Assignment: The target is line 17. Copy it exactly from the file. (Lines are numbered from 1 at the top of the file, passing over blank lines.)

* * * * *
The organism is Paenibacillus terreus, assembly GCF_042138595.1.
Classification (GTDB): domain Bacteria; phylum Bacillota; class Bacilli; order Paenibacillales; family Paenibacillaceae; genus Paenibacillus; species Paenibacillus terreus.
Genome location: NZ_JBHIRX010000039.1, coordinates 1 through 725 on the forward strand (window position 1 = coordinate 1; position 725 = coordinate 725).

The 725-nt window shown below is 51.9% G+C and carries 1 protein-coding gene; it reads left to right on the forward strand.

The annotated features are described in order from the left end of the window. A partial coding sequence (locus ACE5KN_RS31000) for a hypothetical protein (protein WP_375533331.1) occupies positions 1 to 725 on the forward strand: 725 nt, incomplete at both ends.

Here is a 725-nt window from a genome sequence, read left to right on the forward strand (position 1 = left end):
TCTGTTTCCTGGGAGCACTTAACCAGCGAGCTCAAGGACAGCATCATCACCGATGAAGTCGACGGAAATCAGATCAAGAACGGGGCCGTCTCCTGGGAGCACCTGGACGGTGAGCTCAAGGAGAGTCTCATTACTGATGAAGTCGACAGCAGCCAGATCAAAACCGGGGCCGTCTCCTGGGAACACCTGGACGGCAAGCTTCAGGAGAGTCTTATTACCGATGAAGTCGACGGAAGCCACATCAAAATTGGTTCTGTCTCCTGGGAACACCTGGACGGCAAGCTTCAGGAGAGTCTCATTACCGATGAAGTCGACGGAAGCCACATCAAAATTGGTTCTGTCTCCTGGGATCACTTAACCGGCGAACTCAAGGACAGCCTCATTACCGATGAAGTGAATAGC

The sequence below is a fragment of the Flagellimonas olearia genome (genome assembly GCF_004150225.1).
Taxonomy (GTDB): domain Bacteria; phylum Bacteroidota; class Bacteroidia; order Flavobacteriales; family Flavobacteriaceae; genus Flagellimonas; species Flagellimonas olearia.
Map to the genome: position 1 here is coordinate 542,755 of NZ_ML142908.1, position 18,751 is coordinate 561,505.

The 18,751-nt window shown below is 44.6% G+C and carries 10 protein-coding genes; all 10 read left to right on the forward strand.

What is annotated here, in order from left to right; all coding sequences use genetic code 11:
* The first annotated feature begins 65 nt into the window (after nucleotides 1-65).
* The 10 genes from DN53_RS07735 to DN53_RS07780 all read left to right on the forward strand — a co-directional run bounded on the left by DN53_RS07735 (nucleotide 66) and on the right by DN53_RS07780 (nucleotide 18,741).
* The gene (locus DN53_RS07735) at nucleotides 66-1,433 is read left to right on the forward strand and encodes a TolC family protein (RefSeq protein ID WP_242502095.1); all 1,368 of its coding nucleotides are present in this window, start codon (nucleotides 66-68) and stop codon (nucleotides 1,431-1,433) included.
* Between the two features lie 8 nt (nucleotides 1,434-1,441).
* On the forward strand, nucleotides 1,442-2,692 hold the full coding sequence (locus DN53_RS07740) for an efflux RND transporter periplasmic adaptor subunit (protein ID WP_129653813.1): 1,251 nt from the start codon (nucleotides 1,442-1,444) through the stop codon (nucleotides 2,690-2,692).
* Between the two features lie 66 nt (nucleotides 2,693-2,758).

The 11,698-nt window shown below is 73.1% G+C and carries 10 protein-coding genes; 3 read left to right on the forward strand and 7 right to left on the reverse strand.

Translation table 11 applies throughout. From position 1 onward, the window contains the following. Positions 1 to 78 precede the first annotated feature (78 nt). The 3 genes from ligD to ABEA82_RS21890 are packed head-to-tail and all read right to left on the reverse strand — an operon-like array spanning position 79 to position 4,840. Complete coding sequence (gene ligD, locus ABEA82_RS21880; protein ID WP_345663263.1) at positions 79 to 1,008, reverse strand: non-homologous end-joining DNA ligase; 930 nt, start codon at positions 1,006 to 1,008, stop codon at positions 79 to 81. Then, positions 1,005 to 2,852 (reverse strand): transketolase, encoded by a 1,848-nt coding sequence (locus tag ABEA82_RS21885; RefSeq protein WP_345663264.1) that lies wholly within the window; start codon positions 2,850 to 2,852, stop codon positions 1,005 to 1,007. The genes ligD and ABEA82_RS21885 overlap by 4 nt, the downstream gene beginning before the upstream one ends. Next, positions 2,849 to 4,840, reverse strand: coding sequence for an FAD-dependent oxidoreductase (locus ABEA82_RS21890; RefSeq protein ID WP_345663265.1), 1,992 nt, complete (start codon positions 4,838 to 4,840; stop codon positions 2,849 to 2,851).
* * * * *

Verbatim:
* On the forward strand, nucleotides 1,442-2,692 hold the full coding sequence (locus DN53_RS07740) for an efflux RND transporter periplasmic adaptor subunit (protein ID WP_129653813.1): 1,251 nt from the start codon (nucleotides 1,442-1,444) through the stop codon (nucleotides 2,690-2,692).